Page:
A lack of long-term care for drug overdose victims is hampering B.C.’s fight against the opioid overdose epidemic that claimed 1,400 lives last year alone.
BC Centre on Substance Use director Dr. Evan Wood said that although the national guidelines on addiction treatment released Monday have been piloted in B.C. since July, the province hasn’t implemented them to their full potential.
The problem, Wood told Black Press, is that the majority of the 1,400 people who died of opioid overdose-related causes didn’t receive the evidence-based treatment that could have saved their lives.
Currently, the burden is falling to first responders, and although Wood noted they’ve “done an admirable job,” he said treating the overdose crisis as an acute care issue isn’t solving the problem.
Unfortunately, once paramedics bring their patients to an emergency room, there’s little help for them there and first responders province-wide have expressed frustration that they see the same patients week after week.
“If someone is brought to an emergency room because they’ve been resuscitated from a non-fatal overdose, there’s simply nothing in terms of being able to start the medications, referrals to someone who knows how to treat opioid addiction care. It’s a system that still really needs to be developed,” he said.
LISTEN: Dr. Evan Wood on where addiction treatment is failing patients
At best, the patient is directed to a short-term overdose detox clinic that Wood said can do more harm than good.
“That’s usually a three- to four-day withdrawal off of opioids, and then they’ll be discharged without any further treatment or support,” Wood said.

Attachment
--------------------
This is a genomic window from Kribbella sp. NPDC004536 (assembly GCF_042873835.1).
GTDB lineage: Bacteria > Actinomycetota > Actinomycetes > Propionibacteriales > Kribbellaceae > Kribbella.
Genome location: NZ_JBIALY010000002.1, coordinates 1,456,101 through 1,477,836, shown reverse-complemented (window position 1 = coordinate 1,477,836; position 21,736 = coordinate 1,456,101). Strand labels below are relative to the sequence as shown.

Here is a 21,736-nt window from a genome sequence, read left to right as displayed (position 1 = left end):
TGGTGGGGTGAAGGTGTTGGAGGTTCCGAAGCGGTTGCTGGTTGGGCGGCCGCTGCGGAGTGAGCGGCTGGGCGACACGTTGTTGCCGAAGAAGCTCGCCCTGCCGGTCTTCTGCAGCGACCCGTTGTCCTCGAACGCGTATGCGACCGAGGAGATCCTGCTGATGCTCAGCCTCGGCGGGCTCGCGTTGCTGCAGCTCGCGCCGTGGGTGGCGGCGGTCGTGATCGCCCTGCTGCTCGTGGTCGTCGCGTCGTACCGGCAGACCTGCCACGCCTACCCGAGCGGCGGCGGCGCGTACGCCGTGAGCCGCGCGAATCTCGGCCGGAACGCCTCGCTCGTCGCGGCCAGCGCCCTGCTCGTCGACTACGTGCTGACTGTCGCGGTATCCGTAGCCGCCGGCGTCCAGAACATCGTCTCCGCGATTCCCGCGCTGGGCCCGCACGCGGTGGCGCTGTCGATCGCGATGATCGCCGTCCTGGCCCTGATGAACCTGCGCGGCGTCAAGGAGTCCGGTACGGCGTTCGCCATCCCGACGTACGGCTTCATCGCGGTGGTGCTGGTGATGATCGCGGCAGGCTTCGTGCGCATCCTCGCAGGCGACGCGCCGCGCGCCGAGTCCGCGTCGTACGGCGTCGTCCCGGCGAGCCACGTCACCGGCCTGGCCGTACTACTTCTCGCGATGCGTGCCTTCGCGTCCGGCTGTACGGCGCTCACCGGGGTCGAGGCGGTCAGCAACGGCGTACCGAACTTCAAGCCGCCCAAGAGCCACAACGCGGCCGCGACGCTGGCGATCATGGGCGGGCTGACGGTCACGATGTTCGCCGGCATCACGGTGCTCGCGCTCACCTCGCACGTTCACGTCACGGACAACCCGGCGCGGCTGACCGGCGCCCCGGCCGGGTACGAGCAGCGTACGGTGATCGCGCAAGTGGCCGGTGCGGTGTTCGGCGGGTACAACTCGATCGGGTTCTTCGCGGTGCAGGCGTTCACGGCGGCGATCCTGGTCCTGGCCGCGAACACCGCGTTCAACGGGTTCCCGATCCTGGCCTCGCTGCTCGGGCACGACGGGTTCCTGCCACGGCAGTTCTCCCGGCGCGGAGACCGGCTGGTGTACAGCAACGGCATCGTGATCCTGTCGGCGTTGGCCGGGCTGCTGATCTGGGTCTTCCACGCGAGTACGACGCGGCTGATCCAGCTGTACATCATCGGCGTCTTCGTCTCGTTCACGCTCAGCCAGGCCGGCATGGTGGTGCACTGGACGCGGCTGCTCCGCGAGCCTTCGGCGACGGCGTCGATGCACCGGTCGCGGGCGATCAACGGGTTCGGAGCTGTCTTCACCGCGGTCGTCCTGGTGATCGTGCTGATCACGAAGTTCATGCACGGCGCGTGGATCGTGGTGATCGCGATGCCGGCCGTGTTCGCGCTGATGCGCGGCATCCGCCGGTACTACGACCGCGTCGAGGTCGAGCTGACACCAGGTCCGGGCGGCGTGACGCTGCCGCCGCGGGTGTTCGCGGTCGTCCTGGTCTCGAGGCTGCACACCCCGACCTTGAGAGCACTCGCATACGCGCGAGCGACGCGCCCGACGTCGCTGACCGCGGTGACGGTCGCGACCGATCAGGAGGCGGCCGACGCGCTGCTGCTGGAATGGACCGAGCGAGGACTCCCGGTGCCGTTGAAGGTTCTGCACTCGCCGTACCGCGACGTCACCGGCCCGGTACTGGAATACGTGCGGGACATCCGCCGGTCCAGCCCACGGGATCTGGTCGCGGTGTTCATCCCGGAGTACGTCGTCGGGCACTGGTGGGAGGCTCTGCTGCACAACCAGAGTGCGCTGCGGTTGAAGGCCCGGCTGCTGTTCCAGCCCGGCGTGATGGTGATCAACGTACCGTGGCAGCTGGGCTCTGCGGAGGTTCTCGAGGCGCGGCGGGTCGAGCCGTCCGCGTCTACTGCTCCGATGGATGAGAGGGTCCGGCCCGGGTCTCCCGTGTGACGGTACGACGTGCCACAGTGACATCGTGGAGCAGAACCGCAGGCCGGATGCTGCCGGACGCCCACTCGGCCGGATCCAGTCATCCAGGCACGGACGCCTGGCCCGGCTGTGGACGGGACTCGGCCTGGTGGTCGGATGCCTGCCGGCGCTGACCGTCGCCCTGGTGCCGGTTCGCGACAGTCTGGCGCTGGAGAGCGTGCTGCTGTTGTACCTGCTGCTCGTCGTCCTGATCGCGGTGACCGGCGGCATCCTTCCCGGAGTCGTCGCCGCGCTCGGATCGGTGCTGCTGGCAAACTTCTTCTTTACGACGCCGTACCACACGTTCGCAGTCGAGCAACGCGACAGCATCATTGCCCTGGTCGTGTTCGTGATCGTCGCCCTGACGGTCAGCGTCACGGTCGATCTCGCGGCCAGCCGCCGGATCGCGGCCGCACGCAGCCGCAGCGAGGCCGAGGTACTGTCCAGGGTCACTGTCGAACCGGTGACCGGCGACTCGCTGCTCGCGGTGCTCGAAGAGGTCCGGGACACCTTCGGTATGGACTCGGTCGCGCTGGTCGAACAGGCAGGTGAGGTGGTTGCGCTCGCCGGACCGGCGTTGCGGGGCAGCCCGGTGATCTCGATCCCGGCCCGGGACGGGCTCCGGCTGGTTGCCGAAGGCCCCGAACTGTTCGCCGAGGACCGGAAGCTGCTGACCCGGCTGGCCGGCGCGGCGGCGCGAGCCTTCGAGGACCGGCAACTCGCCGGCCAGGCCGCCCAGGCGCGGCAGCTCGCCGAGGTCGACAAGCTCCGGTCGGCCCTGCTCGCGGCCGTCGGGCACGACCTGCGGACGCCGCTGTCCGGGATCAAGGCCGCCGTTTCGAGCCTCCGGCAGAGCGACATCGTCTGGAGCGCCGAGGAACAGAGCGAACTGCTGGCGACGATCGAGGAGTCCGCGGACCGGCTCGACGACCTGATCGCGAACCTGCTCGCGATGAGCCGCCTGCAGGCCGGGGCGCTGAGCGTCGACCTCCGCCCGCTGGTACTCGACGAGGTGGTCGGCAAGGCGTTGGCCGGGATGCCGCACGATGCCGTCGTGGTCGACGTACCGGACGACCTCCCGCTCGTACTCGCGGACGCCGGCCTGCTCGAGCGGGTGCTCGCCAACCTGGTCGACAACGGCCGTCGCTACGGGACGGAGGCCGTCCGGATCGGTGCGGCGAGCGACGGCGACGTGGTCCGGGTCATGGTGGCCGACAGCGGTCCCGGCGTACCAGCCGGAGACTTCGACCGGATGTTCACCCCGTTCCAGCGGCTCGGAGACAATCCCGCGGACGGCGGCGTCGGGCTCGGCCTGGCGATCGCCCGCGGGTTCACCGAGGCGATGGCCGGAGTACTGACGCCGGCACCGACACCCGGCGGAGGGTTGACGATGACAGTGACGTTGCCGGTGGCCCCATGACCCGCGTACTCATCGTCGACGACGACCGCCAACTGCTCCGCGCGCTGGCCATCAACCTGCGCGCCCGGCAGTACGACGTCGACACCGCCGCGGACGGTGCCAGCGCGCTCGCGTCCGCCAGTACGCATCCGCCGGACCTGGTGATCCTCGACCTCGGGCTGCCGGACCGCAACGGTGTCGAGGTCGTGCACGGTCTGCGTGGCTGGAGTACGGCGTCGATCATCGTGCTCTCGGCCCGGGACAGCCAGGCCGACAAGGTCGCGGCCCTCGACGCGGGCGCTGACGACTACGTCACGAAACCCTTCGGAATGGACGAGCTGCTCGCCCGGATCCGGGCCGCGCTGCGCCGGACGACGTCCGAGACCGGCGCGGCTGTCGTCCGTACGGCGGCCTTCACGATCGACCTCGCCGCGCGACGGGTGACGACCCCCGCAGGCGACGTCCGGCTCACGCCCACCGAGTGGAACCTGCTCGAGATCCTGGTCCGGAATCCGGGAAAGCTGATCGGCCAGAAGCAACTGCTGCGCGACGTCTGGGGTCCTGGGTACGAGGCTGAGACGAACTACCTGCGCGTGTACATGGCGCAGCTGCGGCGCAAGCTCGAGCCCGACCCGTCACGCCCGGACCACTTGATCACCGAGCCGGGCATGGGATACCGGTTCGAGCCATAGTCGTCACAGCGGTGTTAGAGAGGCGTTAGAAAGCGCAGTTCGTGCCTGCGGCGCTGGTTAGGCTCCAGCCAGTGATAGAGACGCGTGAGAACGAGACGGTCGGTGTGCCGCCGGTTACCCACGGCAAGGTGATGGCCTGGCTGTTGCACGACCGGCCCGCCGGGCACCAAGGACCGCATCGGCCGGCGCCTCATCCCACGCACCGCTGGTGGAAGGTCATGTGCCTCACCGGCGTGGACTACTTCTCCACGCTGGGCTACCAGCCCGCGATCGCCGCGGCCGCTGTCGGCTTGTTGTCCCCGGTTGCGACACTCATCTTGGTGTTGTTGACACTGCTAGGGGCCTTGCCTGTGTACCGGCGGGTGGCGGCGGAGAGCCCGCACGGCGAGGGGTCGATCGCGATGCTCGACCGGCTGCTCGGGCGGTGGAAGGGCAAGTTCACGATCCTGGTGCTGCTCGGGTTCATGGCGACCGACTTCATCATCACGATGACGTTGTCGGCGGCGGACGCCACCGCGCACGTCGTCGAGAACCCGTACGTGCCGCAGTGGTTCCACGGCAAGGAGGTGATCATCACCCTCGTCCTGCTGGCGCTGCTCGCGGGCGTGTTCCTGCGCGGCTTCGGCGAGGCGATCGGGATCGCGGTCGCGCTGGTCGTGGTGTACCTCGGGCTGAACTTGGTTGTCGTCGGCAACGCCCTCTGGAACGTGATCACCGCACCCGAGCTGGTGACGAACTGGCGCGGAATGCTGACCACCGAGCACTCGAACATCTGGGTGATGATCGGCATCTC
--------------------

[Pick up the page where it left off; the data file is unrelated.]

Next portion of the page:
The new guidelines are pushing for the practice to be nixed.
“Offering withdrawal management as an isolated strategy actually increases fatal overdoses,” he said.
Researchers found that without a long-term system in place, a short-term detox increases the risk of relapse, HIV and hepatitis C transmission and overdose deaths.
“A four-day detox where someone is discharged to the street? You’re better off doing nothing,” Wood said.
He said he’s starting to see shifts from the province on how it’s approaching addiction treatment.
“It’s been so neglected as a discipline in medicine. Most programs are mental health and addiction in name only.”
Conversely, Wood said, the escalating overdose crisis has brought the past inadequacies of B.C.’s opioid-addiction treatment into sharp focus and forced both the province and local health authorities to implement evidence-based treatments.
Wood blames the ‘war on drugs’ approach for pushing funding away from the healthcare system and towards the legal system.
“When you criminalize a disease and have a total criminal justice approach to a health issue, that makes it very difficult to address stigma,” said Wood.
“It’s reckoning time right now in Canada to look at all the unintended consequences of the war on drugs.”
Wood said he would like a study on how Portugal’s decriminalization of drugs could be applied in B.C.
In the early 2000s, Portugal, which had some of the highest overdose rates in the European Union, largely decriminalized drugs.
Wood said that treating addiction as a health issue instead of a criminal one has seen Portugal’s overdose rates become some of the lowest in the region, to the point that the country has backed away from supervised injection facilities because there aren’t enough people using intravenous drugs.